NEW YORK, Friday, November 21, 2014 – The United Nations’ Social, Humanitarian and Cultural Committee today adopted a resolution introduced by Zambia and Canada calling for the elimination of child, early and forced marriages.
The resolution titled “Child, Early, and Forced Marriage” was adopted by consensus with a record 116 Member States as co-sponsors, an increase from 107 last year when the procedural resolution was introduced.
The resolution urges all States to enact, enforce and uphold laws and policies aimed at preventing and ending child, early and forced marriage and protecting those at risk, and ensure that marriage is entered into only with the informed, free and full consent of the intending spouses.
Speaking on behalf of the main sponsors – Zambia and Canada – at the adoption of the resolution, Chargé D’Affaires at the Permanent Mission of the Republic of Zambia to the United Nations, Christine Kalamwina, said child, early and forced marriage was a threat to the lives and futures of girls and young women around the world.
“The resolution before you makes it clear that child, early and forced marriage continues to impede development, particularly in the areas of poverty eradication, education, gender equality and women’s empowerment, child mortality, maternal health, and combating HIV/AIDS and other diseases,” Ms Kalamwina told the 193-Member States. “Together with Canada and a core group of countries from all regions, we have presented a resolution that will be an important step towards ensuring that our girls can reach their full potential.”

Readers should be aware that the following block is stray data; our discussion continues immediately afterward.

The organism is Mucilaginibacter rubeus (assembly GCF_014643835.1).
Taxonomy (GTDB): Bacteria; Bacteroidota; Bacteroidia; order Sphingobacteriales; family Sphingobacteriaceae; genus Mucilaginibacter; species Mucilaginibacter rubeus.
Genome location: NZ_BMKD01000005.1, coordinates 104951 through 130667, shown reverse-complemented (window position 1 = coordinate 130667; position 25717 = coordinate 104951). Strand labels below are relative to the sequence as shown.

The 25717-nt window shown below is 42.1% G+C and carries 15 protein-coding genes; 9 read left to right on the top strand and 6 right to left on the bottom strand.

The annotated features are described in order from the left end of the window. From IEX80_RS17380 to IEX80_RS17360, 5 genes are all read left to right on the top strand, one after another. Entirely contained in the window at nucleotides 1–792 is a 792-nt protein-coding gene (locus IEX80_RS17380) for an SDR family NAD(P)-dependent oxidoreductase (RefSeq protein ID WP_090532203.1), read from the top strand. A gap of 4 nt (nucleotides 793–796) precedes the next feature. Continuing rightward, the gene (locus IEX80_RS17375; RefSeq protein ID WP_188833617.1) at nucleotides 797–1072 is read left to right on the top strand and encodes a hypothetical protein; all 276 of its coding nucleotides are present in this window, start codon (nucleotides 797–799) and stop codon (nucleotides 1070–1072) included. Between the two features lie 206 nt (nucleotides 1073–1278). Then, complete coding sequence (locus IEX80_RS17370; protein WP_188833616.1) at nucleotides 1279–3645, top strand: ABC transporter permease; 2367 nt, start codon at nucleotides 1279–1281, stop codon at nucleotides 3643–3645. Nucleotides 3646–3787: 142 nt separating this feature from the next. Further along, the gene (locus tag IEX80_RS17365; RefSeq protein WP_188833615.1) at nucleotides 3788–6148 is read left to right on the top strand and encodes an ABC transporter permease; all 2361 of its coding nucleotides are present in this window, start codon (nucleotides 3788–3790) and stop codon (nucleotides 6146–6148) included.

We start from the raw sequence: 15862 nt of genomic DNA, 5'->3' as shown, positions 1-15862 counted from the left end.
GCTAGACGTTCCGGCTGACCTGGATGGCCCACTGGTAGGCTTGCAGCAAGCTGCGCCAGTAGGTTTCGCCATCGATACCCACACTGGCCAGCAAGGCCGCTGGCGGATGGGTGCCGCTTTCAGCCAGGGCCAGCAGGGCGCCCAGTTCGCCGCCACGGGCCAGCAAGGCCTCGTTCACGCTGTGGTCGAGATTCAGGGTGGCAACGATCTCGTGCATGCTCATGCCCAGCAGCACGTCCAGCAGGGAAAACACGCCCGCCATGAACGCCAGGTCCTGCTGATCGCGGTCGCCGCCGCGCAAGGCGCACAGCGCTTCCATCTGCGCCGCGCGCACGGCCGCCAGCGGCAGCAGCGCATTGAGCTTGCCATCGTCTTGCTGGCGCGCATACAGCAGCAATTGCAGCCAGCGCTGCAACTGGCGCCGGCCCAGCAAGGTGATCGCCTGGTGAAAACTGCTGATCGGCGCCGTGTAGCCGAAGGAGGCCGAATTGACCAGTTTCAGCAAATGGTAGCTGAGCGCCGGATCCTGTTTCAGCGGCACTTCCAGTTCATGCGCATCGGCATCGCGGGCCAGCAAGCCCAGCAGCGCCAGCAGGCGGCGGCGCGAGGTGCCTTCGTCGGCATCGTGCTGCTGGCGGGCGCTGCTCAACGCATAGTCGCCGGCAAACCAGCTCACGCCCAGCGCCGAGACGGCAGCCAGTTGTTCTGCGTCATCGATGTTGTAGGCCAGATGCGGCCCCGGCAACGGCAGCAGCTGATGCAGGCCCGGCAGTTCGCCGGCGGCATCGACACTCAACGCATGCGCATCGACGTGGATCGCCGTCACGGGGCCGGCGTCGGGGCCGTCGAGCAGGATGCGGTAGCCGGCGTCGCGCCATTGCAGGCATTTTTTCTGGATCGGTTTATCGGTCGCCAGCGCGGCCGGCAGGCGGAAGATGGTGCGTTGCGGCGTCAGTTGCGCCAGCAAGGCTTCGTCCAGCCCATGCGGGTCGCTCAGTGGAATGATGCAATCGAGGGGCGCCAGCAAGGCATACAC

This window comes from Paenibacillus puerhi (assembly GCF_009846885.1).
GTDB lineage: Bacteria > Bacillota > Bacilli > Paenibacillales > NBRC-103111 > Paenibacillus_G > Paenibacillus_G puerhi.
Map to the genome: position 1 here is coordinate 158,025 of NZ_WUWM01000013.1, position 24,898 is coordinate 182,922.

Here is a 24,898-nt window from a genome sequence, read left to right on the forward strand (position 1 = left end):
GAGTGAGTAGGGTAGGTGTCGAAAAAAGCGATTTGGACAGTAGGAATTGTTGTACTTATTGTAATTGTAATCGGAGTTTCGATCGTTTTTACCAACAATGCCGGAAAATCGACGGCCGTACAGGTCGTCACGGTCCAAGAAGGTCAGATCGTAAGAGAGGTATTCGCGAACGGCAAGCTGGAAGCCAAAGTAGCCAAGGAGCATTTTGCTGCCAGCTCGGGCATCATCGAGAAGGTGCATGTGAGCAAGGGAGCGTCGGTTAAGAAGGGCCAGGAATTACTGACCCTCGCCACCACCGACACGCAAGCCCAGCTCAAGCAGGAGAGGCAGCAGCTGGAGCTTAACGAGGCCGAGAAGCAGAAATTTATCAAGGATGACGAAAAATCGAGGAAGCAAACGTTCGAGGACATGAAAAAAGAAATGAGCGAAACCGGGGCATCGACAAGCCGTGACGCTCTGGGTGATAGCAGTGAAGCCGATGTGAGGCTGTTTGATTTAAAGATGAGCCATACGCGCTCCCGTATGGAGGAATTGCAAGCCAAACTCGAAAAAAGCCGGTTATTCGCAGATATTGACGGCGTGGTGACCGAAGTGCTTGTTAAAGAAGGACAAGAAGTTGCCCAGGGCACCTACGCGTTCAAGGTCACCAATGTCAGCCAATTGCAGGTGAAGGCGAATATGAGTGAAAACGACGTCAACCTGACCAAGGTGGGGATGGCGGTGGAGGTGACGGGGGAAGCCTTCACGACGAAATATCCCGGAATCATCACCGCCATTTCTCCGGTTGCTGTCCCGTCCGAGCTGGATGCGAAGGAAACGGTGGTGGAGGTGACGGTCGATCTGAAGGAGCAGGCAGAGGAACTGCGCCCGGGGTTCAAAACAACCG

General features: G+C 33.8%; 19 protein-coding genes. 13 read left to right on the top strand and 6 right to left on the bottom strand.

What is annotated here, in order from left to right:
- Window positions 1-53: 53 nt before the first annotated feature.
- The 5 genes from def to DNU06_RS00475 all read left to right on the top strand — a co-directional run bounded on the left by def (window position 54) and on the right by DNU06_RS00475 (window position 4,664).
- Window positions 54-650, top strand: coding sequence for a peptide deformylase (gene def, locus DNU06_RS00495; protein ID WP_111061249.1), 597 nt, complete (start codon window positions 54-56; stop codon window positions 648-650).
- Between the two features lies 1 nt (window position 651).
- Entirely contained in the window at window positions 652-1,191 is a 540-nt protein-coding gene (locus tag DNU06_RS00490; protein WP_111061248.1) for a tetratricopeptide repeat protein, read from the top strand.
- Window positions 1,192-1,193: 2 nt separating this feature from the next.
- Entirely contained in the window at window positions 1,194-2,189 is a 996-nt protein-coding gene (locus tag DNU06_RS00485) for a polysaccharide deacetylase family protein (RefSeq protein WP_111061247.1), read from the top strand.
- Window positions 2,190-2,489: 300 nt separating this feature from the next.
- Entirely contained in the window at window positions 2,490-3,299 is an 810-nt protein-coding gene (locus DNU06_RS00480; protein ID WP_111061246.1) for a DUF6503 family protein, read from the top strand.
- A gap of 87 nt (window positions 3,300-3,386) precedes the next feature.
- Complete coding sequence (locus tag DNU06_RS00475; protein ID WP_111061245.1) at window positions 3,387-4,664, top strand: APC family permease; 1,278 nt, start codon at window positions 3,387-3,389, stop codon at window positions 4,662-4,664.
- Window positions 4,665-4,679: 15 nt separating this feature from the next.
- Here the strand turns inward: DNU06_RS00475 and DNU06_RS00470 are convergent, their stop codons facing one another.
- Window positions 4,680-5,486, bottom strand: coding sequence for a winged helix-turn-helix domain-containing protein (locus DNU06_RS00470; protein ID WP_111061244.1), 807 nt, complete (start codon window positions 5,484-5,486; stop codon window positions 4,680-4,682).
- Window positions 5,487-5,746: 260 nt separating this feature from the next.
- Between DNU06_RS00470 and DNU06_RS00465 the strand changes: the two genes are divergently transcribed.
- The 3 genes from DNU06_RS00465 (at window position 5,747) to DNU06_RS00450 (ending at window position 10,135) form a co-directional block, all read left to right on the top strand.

She said there were about 15 million young people that were forced into marriage annually, and about 700 million living women that were married before their 18th birthday.
Ms Kalamwina assured the international community of the Zambian Government’s continued commitment to end child, early and forced marriage.
“Zambia is very thankful to delegations for their helpful participation and excellent suggestions, which have made the current text a testament to the will of the international community to ending this troubling practice,” said Ms Kalamwina.
First Secretary (Social, Cultural and Humanitarian Affairs) at Zambia UN Mission Silvester Mwanza and Second Secretary (Human Rights and Social Affairs) at Canada UN Mission Gregory Dempsey led the negotiations for the resolution, which received overwhelming support from all regions for the second year.
Zambia has received international commendation for its efforts to protect and empower girls and women.
Child marriages are most common in south Asia and sub-Saharan Africa, according to UNICEF – a UN agency that promotes the wellbeing of children.
CHIBAULA D. SILWAMBA (Mr.)
First Secretary for Press and Public Relations
Permanent Mission of the Republic of Zambia to the United Nations
Follow us on Facebook: Permanent Mission of the Republic of Zambia to the United Nations